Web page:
What is Arthritis?

In general terms, Arthritis is the inflammation of one or more joints that is usually accompanied by pain or stiffness that worsens with age. There are several types of arthritis but the most common are osteoarthritis (OA) and rheumatoid arthritis (RA).

The pain is often very debilitating and can limit people from completing everyday tasks and activities.  Management often includes medication to manage the pain that range from over the counter medications (Tylenol, Advil), to prescribed medications (Hydrocodone), and even corticosteroids. The most extreme measures of treatment may include surgical intervention (joint replacement), however this is a complicated process that should only be sought out when every other possibility has been exhausted.

People that suffer from arthritis are often unaware of the conservative treatment options that are available to them.

Conservative management should be the first approach when managing arthritis symptoms.  Conservative management can include simple changes to one’s lifestyle that helps to limit provocation of symptomology. Dietary changes can help dramatically by avoiding certain “inflammatory” foods such as sugar, as well as incorporating “non-inflammatory” foods like garlic, and turmeric. Included below is a list of some of the foods that fit into each category.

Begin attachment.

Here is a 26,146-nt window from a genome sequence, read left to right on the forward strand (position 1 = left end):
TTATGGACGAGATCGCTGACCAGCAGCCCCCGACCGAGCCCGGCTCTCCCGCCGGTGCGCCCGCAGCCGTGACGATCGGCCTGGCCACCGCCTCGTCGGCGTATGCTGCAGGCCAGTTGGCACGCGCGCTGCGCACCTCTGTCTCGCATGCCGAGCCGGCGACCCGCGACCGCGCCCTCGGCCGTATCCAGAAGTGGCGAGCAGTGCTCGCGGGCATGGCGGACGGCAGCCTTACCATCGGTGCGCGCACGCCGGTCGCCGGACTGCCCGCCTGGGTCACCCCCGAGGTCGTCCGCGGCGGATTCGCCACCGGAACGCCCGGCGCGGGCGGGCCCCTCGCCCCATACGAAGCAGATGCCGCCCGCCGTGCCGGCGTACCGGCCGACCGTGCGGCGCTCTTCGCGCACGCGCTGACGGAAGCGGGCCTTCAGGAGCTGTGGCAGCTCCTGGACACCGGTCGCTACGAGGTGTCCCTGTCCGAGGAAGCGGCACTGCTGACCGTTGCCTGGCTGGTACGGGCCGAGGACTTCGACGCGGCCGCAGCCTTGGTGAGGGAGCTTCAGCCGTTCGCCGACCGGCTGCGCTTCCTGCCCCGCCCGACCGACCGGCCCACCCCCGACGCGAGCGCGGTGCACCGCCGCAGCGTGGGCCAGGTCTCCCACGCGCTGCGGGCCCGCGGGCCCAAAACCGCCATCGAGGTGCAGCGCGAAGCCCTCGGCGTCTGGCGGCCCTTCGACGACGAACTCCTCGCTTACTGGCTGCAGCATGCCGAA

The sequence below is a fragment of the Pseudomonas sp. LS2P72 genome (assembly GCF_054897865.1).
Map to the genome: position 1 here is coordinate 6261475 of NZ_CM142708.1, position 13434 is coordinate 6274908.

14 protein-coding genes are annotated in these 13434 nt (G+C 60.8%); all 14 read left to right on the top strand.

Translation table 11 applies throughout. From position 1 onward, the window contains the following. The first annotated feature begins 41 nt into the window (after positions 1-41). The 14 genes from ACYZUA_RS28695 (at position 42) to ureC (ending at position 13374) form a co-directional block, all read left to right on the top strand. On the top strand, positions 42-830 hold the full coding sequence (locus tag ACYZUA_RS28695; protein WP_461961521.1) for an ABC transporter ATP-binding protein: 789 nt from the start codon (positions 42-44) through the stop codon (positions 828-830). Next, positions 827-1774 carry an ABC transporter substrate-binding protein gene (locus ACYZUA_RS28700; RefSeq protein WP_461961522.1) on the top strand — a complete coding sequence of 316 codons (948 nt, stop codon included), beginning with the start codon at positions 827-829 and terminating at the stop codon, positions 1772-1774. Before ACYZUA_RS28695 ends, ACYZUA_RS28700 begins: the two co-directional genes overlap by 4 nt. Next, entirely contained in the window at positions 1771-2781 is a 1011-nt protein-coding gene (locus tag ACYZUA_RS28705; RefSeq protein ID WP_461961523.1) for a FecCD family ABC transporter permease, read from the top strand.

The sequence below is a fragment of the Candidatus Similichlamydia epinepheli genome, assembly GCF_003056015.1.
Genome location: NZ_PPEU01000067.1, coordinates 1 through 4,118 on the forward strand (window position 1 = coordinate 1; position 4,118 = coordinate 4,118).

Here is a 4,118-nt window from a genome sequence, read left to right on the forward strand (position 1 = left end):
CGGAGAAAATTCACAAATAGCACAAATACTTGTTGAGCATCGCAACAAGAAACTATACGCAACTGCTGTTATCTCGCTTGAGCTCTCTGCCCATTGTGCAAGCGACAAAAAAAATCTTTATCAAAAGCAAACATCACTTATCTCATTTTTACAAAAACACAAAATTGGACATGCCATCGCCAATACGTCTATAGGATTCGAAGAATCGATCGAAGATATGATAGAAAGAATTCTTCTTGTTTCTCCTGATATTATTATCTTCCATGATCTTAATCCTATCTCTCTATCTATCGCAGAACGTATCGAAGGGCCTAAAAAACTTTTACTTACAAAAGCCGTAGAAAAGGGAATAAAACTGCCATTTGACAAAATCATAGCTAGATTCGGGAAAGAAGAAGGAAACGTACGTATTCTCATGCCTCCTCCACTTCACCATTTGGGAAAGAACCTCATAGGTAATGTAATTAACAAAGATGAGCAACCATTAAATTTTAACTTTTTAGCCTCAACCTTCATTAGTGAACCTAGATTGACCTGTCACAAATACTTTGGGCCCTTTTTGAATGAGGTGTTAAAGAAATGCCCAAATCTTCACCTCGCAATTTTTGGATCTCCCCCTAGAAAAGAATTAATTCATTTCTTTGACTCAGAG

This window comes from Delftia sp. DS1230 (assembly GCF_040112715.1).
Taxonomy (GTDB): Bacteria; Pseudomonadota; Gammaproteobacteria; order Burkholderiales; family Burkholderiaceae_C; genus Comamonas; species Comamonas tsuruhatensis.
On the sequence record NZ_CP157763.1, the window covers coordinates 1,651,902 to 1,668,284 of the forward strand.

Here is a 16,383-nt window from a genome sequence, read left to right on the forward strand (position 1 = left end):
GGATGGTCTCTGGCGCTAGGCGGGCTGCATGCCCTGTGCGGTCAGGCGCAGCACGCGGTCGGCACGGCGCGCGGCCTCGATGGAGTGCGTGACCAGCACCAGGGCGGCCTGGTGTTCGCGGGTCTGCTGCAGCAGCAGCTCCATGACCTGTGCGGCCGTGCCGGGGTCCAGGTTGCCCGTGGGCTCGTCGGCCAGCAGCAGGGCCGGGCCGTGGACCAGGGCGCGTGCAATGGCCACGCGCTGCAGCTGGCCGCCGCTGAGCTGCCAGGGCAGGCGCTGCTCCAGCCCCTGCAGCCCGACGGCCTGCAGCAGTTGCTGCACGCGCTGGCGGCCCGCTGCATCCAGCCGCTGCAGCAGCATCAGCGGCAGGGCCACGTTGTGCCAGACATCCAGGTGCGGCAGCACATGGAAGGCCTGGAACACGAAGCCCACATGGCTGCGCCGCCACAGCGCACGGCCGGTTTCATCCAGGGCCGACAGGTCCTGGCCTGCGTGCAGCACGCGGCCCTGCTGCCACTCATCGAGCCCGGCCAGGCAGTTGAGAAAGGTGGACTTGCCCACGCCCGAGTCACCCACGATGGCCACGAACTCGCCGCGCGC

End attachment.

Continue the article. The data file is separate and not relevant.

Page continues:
Inflammatory (AVOID these foods):

  • White sugars & sweets
  • Red meats
  • Trans Fats
  • Iodized (table) salt
  • Alcohol
  • Synthetic sweeteners and additives (Splenda, aspartame, artificial colouring and flavours)

Anti-Inflammatory (EAT these foods):

  • Incorporate ingredients: Garlic, Curcumin, Tumeric, Coconut Oil
  • Omega-3 (Flaxseeds, walnuts, salmon, herring, trout, tuna)
  • Vitamin C, E, B
  • Berries, cherries, apples, pears (in moderation)
  • Vegetables (broccoli, kale, spinach)

Exercise is often avoided by those suffering from arthritis.  They are often apprehensive with starting an exercise regimen, because they fear that it may cause more pain.  It is important to exercise to maintain strength, which will help support the joints.  If you don’t continue to move joints that hurt, they will become worse and hurt significantly more when you do need to use them. Exercises should be low impact such as swimming, biking, or yoga. The goal of exercise should be to maintain joint range of motion.

Supplementing lifestyle changes and exercise with therapy will help you on your way to living a pain-free lifestyle. Although there is no guarantee that you will become pain free, there are several options that your practitioner can suggest such as soft tissue therapy, chiropractic adjustments, or medical acupuncture that can help keep your joints moving which will lead to tolerable and manageable discomfort levels.


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